For Fans Of
My exposure to Blacklisted
prior to this release was fairly minimal. What I did know was that a
hell of a lot of people were talking about this band like they were
the second coming and I for one could not work out what the fuss was
all about. That aside, I approached Heavier Than Heaven, Lonelier
Than God with an open mind and to be perfectly honest, the first
few spins of this disc didn’t really do anything for me, however,
with each listen I’ve found something new that I enjoy.
The opening blast that is “Stations”
doesn’t stray too far from the standard hardcore formula but that’s
not to say that the song doesn’t show some promise, the bouncing breakdown
that kicks in at the sixty-second mark more than makes up for the lack
of individual flair. The machine gun riffing that punctuates “Touch
Test” is only a small portion of the band’s arsenal, the heavy grooves
of the song’s midsection packing as much of a punch as Blacklisted’s
more up-tempo moments.
Although “I Am Weighing Me Down”
is a mid-paced number when compared to the other songs on HTHLTG
it’s no less powerful, the southern rock inspired guitar work coupling
with George’s abrasive vocal style in a seamless fashion, while
“Always” conjures up the energetic performances of New York legends Sick Of It All.
By this stage of the record it’s
becoming apparent that Blacklisted are more than a one trick
pony, their musical performance taking its cues from bands as diverse
as Pantera and The Hope Conspiracy, and it’s this ability
to fuse these differing styles of heavy music together that makes them
such a unique proposition.
“Memory Layne” is about as
fast and furious and things can get, that is until the blistering pace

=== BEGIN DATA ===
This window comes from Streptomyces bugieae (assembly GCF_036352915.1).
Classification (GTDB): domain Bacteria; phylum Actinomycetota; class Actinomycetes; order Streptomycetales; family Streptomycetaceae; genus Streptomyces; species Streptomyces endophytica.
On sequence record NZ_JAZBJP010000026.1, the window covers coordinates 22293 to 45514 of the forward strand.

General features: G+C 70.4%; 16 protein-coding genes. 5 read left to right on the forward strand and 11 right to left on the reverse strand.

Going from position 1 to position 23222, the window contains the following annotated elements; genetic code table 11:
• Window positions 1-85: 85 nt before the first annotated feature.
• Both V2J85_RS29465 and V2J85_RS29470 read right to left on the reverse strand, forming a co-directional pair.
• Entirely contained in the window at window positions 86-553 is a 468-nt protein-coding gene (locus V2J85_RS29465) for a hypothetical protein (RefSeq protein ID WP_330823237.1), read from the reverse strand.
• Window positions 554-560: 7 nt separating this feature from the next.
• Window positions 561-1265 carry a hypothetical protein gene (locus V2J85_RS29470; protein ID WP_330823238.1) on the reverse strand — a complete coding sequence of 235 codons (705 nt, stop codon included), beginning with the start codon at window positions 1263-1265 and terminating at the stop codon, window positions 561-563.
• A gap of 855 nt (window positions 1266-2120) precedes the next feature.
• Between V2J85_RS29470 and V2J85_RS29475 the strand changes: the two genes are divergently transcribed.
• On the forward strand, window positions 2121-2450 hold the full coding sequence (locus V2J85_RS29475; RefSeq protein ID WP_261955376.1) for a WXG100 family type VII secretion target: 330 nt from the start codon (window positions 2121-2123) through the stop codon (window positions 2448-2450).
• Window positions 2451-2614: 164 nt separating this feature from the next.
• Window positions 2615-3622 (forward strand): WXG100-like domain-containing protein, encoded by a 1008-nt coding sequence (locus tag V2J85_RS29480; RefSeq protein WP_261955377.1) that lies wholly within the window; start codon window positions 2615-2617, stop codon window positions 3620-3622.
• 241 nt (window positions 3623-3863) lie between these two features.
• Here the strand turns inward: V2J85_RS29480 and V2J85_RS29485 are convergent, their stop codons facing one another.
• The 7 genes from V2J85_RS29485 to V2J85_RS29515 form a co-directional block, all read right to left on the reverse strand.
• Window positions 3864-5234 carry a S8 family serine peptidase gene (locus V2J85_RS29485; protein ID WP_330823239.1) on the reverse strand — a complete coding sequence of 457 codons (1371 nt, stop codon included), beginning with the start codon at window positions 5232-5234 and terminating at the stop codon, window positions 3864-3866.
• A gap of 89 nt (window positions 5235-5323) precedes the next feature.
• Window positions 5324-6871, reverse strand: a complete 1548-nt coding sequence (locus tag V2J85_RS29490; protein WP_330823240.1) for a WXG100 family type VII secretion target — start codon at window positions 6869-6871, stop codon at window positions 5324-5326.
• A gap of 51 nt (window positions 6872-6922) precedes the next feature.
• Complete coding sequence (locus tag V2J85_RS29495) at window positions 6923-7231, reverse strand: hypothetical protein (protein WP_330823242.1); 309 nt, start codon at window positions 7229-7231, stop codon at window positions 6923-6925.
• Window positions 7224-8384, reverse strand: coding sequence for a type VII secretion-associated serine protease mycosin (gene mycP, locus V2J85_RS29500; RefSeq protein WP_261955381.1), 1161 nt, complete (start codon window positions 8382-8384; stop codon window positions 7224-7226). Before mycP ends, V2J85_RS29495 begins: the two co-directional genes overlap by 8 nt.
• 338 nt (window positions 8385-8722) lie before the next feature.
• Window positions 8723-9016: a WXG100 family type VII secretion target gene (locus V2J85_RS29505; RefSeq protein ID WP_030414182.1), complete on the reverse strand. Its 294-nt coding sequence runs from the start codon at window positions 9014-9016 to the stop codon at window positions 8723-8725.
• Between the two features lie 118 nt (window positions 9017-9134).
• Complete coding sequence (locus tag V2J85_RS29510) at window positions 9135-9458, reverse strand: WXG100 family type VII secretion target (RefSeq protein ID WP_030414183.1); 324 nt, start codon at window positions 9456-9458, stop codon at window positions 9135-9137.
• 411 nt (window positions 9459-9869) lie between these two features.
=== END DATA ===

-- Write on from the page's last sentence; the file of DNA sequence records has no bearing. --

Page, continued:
halts suddenly to make way for an almost Every Time I Die styled interlude, while “Circuit Breaker” is laced with as many
quiet passages as there are aggressive moments, the shimmering guitars
and driving bass lines guiding the track through four solid minutes
of unorthodox but intriguing song writing. It’s almost as if Blacklisted
felt the need to remind the listener that they are capable of kicking
our collective arses, as “Matrimony” and “Self Explosive” are
minute long shots of pure adrenaline, while “Burning Monk” isn’t
too far behind.
off with the album’s best riff yet, one that is perfectly coupled
with the sleazy rock n roll swagger of George’s vocals while
the meandering “Wish” closes the album out, the whole thing clocking
in at less than twenty minutes.
It took a few listens but Heavier
Than Heaven, Lonelier Than God is one hell of a record. The music
is raw and un-polished yet it still displays a sense of maturity that
many bands are sorely lacking, and the vocal performance is second to
none. Bring on their shows next month!
- Touch Test
- I Am Weighing Me Down
- Memory Layne
- Circuit Breaker
- Self Explosive
- Burning Monk